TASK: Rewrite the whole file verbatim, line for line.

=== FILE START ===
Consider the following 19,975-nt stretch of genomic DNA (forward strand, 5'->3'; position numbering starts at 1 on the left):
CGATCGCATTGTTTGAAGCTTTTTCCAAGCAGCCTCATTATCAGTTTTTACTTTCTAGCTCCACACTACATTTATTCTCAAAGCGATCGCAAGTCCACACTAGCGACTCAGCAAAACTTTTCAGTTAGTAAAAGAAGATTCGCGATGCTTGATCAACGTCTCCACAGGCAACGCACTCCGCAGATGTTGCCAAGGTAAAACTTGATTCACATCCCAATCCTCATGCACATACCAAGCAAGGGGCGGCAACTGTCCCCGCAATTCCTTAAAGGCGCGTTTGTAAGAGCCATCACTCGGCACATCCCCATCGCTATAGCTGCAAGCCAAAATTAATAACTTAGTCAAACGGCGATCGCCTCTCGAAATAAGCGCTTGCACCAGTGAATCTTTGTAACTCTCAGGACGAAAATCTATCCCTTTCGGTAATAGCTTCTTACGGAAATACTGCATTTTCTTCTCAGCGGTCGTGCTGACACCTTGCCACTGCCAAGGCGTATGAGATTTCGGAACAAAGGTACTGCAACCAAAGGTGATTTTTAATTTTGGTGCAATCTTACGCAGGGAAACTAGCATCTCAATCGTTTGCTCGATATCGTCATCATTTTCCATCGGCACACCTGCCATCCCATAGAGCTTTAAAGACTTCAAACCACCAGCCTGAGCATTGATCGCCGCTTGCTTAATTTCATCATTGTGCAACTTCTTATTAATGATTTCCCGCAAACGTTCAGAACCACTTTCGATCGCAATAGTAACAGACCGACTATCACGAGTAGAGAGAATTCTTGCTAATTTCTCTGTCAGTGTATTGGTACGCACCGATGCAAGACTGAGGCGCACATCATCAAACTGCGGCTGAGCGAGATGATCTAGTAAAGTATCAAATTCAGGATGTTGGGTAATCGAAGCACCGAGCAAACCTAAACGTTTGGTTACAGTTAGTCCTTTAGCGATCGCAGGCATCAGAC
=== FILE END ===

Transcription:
Consider the following 19,975-nt stretch of genomic DNA (forward strand, 5'->3'; position numbering starts at 1 on the left):
CGATCGCATTGTTTGAAGCTTTTTCCAAGCAGCCTCATTATCAGTTTTTACTTTCTAGCTCCACACTACATTTATTCTCAAAGCGATCGCAAGTCCACACTAGCGACTCAGCAAAACTTTTCAGTTAGTAAAAGAAGATTCGCGATGCTTGATCAACGTCTCCACAGGCAACGCACTCCGCAGATGTTGCCAAGGTAAAACTTGATTCACATCCCAATCCTCATGCACATACCAAGCAAGGGGCGGCAACTGTCCCCGCAATTCCTTAAAGGCGCGTTTGTAAGAGCCATCACTCGGCACATCCCCATCGCTATAGCTGCAAGCCAAAATTAATAACTTAGTCAAACGGCGATCGCCTCTCGAAATAAGCGCTTGCACCAGTGAATCTTTGTAACTCTCAGGACGAAAATCTATCCCTTTCGGTAATAGCTTCTTACGGAAATACTGCATTTTCTTCTCAGCGGTCGTGCTGACACCTTGCCACTGCCAAGGCGTATGAGATTTCGGAACAAAGGTACTGCAACCAAAGGTGATTTTTAATTTTGGTGCAATCTTACGCAGGGAAACTAGCATCTCAATCGTTTGCTCGATATCGTCATCATTTTCCATCGGCACACCTGCCATCCCATAGAGCTTTAAAGACTTCAAACCACCAGCCTGAGCATTGATCGCCGCTTGCTTAATTTCATCATTGTGCAACTTCTTATTAATGATTTCCCGCAAACGTTCAGAACCACTTTCGATCGCAATAGTAACAGACCGACTATCACGAGTAGAGAGAATTCTTGCTAATTTCTCTGTCAGTGTATTGGTACGCACCGATGCAAGACTGAGGCGCACATCATCAAACTGCGGCTGAGCGAGATGATCTAGTAAAGTATCAAATTCAGGATGTTGGGTAATCGAAGCACCGAGCAAACCTAAACGTTTGGTTACAGTTAGTCCTTTAGCGATCGCAGGCATCAGAC